Announcement

Collapse
No announcement yet.

Camphor candy dish - funnel and save

Collapse
X
  • Filter
  • Time
  • Show
Clear All
new posts

  • Camphor candy dish - funnel and save

    I recently got some camphor logs with nice color inside, and decided to make a small bowl/candy dish. I ended up going through the bottom (depth gauge issue) and decided to try to save the piece because of the interesting grain and color. Video linked below. Thanks for watching!
    Click image for larger version

Name:	CamphorCandyDish.jpg
Views:	1
Size:	159.1 KB
ID:	830874
    Bill in Buena Park

  • #2
    Hey Bill,
    Beautiful bowl and great video. I have a question. How did you fill in the tear-out near the upper edge. You said you used padauk chips and Super Glue. I'm not sure I understand how you pulled that off. Do you grind the chips down and mix with glue or ..... I don't understand. Thanks.
    Richard
    Richard

    Comment


    • #3
      Hi Richard, just now seeing your response. Thank you, I love camphor, and hope to turn some more soon. Yes, the padauk is essentially shavings from the lathe (other turnings), and when I use these or similar to fill cracks or knot-holes, I crush them into a more powder-like consistency, push into the target area, and add thin CA - this soaks into the material and sets/cures very fast. I repeat until there's enough material to leave the fill slightly proud of the adjacent area, then I resume turning. Coffee grounds are another great "natural" filler.
      Last edited by Bill in Buena Park; 09-13-2017, 07:06 PM.
      Bill in Buena Park

      Comment


      • #4
        Thanks, Bill. I may give that a try.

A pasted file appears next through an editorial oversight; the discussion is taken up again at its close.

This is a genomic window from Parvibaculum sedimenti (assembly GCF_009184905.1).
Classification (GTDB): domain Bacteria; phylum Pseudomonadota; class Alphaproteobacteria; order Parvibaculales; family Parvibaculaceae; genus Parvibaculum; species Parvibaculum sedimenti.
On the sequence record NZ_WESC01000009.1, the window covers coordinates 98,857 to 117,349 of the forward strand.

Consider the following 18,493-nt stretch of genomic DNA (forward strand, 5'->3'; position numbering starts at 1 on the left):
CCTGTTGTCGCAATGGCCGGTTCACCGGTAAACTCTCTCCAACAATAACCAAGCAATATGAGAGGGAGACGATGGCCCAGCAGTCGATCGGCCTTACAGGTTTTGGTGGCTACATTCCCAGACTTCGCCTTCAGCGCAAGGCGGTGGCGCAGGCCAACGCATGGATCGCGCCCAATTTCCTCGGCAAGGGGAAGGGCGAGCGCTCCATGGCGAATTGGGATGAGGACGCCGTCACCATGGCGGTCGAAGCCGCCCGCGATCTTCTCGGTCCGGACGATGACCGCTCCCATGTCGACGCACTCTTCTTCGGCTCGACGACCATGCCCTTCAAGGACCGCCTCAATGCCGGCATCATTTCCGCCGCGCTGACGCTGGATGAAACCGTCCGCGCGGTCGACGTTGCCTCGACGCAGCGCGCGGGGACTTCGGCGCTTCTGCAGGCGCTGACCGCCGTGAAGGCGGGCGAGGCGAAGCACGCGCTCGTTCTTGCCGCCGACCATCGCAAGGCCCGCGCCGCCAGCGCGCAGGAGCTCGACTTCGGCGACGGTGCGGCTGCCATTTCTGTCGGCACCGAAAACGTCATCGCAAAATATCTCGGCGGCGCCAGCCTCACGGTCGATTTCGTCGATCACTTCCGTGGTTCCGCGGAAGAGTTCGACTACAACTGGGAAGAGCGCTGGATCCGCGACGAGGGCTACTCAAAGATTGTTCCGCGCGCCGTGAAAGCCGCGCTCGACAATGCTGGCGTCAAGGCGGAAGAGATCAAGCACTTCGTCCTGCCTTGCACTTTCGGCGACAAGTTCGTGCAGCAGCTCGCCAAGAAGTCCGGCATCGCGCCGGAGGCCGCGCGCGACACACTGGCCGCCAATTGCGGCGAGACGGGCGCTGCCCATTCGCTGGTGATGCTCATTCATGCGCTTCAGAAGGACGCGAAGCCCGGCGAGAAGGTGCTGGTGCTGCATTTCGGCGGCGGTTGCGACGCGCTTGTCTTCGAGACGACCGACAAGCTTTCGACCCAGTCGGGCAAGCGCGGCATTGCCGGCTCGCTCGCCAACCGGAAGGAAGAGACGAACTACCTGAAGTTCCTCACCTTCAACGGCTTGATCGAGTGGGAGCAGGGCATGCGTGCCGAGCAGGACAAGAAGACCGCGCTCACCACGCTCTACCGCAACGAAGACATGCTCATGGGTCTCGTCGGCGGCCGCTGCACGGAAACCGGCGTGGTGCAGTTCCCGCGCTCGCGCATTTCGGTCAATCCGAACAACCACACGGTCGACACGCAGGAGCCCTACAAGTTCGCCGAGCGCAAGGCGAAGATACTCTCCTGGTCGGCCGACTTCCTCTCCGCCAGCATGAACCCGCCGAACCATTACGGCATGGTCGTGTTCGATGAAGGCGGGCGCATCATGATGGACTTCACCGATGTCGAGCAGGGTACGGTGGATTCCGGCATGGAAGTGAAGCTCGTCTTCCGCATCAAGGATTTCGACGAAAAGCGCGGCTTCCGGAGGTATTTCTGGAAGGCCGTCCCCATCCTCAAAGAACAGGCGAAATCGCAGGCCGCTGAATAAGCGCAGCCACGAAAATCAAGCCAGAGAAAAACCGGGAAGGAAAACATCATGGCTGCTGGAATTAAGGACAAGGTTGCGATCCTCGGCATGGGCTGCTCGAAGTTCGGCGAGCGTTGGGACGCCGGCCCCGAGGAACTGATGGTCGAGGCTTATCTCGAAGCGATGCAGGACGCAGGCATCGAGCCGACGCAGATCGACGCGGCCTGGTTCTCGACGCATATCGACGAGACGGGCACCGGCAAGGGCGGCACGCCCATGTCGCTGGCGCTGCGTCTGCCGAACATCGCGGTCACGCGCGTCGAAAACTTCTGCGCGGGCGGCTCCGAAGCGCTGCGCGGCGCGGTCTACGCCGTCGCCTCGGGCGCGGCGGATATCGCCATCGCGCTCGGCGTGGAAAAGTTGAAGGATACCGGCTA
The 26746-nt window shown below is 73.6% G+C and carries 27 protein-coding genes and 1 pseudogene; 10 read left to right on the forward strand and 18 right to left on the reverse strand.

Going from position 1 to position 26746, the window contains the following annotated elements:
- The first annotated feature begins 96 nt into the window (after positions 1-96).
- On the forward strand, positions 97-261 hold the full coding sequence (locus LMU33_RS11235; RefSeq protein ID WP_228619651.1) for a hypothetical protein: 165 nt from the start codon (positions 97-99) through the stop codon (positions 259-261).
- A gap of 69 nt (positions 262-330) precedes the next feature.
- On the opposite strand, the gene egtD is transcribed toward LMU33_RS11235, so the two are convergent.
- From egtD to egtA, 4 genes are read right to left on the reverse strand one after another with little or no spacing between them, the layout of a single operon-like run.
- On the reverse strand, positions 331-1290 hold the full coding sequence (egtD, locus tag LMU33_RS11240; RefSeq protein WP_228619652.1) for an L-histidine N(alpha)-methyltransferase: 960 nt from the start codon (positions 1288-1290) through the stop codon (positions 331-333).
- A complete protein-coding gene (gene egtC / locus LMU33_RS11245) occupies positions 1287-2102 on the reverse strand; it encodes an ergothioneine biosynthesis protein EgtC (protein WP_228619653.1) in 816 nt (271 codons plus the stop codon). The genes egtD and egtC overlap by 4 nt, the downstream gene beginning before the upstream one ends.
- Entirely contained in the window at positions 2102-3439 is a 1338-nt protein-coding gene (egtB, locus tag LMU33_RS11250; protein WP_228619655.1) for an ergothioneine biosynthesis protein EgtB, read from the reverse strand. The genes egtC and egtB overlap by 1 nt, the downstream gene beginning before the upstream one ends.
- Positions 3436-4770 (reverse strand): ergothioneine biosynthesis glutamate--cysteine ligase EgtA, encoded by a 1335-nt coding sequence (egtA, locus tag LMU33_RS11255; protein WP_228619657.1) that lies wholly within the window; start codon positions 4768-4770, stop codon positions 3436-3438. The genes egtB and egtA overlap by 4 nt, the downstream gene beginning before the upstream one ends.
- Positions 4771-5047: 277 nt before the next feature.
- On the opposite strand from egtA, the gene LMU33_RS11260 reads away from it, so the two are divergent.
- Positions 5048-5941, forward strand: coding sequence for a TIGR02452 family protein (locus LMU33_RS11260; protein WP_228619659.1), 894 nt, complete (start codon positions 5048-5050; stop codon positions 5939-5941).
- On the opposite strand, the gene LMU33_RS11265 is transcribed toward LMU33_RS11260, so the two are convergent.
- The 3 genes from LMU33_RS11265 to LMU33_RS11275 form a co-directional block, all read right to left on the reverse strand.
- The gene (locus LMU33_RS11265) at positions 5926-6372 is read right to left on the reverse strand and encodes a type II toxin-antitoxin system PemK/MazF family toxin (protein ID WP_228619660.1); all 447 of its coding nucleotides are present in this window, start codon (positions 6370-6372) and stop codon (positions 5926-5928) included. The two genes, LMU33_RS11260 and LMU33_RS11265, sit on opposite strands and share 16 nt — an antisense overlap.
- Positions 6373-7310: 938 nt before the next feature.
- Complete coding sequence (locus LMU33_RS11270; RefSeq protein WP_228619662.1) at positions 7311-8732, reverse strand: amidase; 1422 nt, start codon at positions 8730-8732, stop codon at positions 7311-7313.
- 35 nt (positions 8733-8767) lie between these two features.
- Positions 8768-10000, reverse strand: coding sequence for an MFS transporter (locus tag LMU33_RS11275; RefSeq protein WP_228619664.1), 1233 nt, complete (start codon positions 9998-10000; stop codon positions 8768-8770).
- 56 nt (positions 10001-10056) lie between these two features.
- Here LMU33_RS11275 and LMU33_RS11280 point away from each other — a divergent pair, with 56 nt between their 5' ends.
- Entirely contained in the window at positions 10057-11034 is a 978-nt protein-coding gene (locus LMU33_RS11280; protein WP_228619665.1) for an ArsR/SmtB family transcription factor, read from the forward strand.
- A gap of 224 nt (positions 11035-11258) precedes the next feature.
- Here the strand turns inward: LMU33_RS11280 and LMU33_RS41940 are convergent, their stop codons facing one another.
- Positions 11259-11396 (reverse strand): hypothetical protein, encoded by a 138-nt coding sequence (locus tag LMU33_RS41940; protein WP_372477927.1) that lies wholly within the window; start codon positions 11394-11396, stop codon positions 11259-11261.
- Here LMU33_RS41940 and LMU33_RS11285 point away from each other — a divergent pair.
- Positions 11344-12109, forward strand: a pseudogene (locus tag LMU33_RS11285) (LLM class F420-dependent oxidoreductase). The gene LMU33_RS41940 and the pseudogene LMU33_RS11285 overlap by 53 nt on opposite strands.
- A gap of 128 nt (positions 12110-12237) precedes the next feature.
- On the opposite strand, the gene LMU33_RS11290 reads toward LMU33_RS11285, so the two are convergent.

Richard

        Comment


        • #5
          You think it came out ok??? It came out great! You made it look so easy ( and I know it's not easy)
          The bowl is lovely and the center save is awesome. You make me want to be a turner.

          One question, If you made a bowl big enough and shaped to hold a small plastic
          pot for a plant, I think that would be awesome. Did you ever do anything
          like that? Of course the plastic pot would have to be inserted into another pot ( without
          a hole on the bottom) to keep water from ruining the wood.

          If I was at a craft fair and saw turned bowls with a plant in it, it sure would catch my eye.
          Joann.

          Comment


          • #6
            Hi Joann, thanks for your kind comments. I think your idea is creative, and might work with one of those plastic flower pots that has the little drip tray underneath. I'll see if I can find one, and see what I can come up with.
            Bill in Buena Park

            Comment


            • #7
              Originally posted by Bill in Buena Park View Post
              Hi Joann, thanks for your kind comments. I think your idea is creative, and might work with one of those plastic flower pots that has the little drip tray underneath. I'll see if I can find one, and see what I can come up with.
              Bill, you don't need a pot with a drip tray. I was thinking more along the lines of a plastic plant pot with a hole in it,
              then a pot a little bigger (without the hole) to hold the plant pot. This way the water will drain into the second pot
              and the wood would be protected.

              Comment

              Working...
              X